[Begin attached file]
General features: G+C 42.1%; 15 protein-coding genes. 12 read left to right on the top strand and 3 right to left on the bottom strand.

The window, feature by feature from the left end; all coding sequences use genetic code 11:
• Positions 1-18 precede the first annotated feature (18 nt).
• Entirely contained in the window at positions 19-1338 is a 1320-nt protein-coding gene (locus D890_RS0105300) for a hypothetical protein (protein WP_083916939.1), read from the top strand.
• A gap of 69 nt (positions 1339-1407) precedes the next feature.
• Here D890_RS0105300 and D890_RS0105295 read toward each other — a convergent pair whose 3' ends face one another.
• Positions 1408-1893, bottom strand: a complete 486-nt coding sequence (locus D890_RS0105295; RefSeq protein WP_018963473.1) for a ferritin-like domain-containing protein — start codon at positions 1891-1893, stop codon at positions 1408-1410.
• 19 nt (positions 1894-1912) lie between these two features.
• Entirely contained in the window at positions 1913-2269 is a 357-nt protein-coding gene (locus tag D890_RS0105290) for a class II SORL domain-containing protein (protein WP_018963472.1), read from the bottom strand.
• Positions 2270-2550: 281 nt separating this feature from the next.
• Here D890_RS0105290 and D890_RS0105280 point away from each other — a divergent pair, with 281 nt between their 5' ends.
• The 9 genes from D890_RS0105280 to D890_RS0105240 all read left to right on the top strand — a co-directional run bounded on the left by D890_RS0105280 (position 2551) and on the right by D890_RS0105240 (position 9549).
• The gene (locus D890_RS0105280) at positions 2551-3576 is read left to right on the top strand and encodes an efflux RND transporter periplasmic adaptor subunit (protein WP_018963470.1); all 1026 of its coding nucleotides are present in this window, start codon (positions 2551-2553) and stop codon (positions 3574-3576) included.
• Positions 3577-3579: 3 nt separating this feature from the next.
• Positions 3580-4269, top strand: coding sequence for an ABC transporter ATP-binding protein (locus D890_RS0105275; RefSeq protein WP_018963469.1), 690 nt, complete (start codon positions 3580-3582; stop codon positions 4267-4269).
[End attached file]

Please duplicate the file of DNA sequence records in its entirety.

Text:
General features: G+C 42.1%; 15 protein-coding genes. 12 read left to right on the top strand and 3 right to left on the bottom strand.

The window, feature by feature from the left end; all coding sequences use genetic code 11:
• Positions 1-18 precede the first annotated feature (18 nt).
• Entirely contained in the window at positions 19-1338 is a 1320-nt protein-coding gene (locus D890_RS0105300) for a hypothetical protein (protein WP_083916939.1), read from the top strand.
• A gap of 69 nt (positions 1339-1407) precedes the next feature.
• Here D890_RS0105300 and D890_RS0105295 read toward each other — a convergent pair whose 3' ends face one another.
• Positions 1408-1893, bottom strand: a complete 486-nt coding sequence (locus D890_RS0105295; RefSeq protein WP_018963473.1) for a ferritin-like domain-containing protein — start codon at positions 1891-1893, stop codon at positions 1408-1410.
• 19 nt (positions 1894-1912) lie between these two features.
• Entirely contained in the window at positions 1913-2269 is a 357-nt protein-coding gene (locus tag D890_RS0105290) for a class II SORL domain-containing protein (protein WP_018963472.1), read from the bottom strand.
• Positions 2270-2550: 281 nt separating this feature from the next.
• Here D890_RS0105290 and D890_RS0105280 point away from each other — a divergent pair, with 281 nt between their 5' ends.
• The 9 genes from D890_RS0105280 to D890_RS0105240 all read left to right on the top strand — a co-directional run bounded on the left by D890_RS0105280 (position 2551) and on the right by D890_RS0105240 (position 9549).
• The gene (locus D890_RS0105280) at positions 2551-3576 is read left to right on the top strand and encodes an efflux RND transporter periplasmic adaptor subunit (protein WP_018963470.1); all 1026 of its coding nucleotides are present in this window, start codon (positions 2551-2553) and stop codon (positions 3574-3576) included.
• Positions 3577-3579: 3 nt separating this feature from the next.
• Positions 3580-4269, top strand: coding sequence for an ABC transporter ATP-binding protein (locus D890_RS0105275; RefSeq protein WP_018963469.1), 690 nt, complete (start codon positions 3580-3582; stop codon positions 4267-4269).